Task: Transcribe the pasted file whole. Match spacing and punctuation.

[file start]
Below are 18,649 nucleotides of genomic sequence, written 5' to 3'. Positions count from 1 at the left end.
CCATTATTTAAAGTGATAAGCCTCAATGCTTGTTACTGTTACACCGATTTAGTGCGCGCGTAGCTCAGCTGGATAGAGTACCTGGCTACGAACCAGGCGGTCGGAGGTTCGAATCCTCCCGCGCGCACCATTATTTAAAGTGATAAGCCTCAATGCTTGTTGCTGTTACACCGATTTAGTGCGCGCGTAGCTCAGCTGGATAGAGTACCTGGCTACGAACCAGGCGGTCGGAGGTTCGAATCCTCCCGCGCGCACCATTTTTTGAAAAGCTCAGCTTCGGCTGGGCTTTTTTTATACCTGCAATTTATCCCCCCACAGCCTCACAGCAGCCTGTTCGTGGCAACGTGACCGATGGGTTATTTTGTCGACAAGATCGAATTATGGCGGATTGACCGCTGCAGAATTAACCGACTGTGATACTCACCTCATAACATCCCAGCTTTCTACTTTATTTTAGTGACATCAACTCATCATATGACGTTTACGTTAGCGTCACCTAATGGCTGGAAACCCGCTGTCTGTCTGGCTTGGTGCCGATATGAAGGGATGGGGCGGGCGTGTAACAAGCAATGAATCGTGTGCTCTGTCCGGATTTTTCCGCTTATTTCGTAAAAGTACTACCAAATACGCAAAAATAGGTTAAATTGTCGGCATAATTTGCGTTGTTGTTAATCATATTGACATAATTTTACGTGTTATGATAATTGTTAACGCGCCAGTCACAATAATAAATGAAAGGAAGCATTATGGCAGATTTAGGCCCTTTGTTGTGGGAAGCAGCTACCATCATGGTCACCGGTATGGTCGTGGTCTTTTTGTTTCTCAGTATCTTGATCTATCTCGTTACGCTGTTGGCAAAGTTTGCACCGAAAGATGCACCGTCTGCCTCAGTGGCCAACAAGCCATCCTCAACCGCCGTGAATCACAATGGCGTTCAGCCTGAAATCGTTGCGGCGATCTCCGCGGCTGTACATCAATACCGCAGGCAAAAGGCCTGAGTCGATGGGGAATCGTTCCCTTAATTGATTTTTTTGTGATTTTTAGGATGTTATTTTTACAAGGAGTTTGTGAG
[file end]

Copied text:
Below are 18,649 nucleotides of genomic sequence, written 5' to 3'. Positions count from 1 at the left end.
CCATTATTTAAAGTGATAAGCCTCAATGCTTGTTACTGTTACACCGATTTAGTGCGCGCGTAGCTCAGCTGGATAGAGTACCTGGCTACGAACCAGGCGGTCGGAGGTTCGAATCCTCCCGCGCGCACCATTATTTAAAGTGATAAGCCTCAATGCTTGTTGCTGTTACACCGATTTAGTGCGCGCGTAGCTCAGCTGGATAGAGTACCTGGCTACGAACCAGGCGGTCGGAGGTTCGAATCCTCCCGCGCGCACCATTTTTTGAAAAGCTCAGCTTCGGCTGGGCTTTTTTTATACCTGCAATTTATCCCCCCACAGCCTCACAGCAGCCTGTTCGTGGCAACGTGACCGATGGGTTATTTTGTCGACAAGATCGAATTATGGCGGATTGACCGCTGCAGAATTAACCGACTGTGATACTCACCTCATAACATCCCAGCTTTCTACTTTATTTTAGTGACATCAACTCATCATATGACGTTTACGTTAGCGTCACCTAATGGCTGGAAACCCGCTGTCTGTCTGGCTTGGTGCCGATATGAAGGGATGGGGCGGGCGTGTAACAAGCAATGAATCGTGTGCTCTGTCCGGATTTTTCCGCTTATTTCGTAAAAGTACTACCAAATACGCAAAAATAGGTTAAATTGTCGGCATAATTTGCGTTGTTGTTAATCATATTGACATAATTTTACGTGTTATGATAATTGTTAACGCGCCAGTCACAATAATAAATGAAAGGAAGCATTATGGCAGATTTAGGCCCTTTGTTGTGGGAAGCAGCTACCATCATGGTCACCGGTATGGTCGTGGTCTTTTTGTTTCTCAGTATCTTGATCTATCTCGTTACGCTGTTGGCAAAGTTTGCACCGAAAGATGCACCGTCTGCCTCAGTGGCCAACAAGCCATCCTCAACCGCCGTGAATCACAATGGCGTTCAGCCTGAAATCGTTGCGGCGATCTCCGCGGCTGTACATCAATACCGCAGGCAAAAGGCCTGAGTCGATGGGGAATCGTTCCCTTAATTGATTTTTTTGTGATTTTTAGGATGTTATTTTTACAAGGAGTTTGTGAG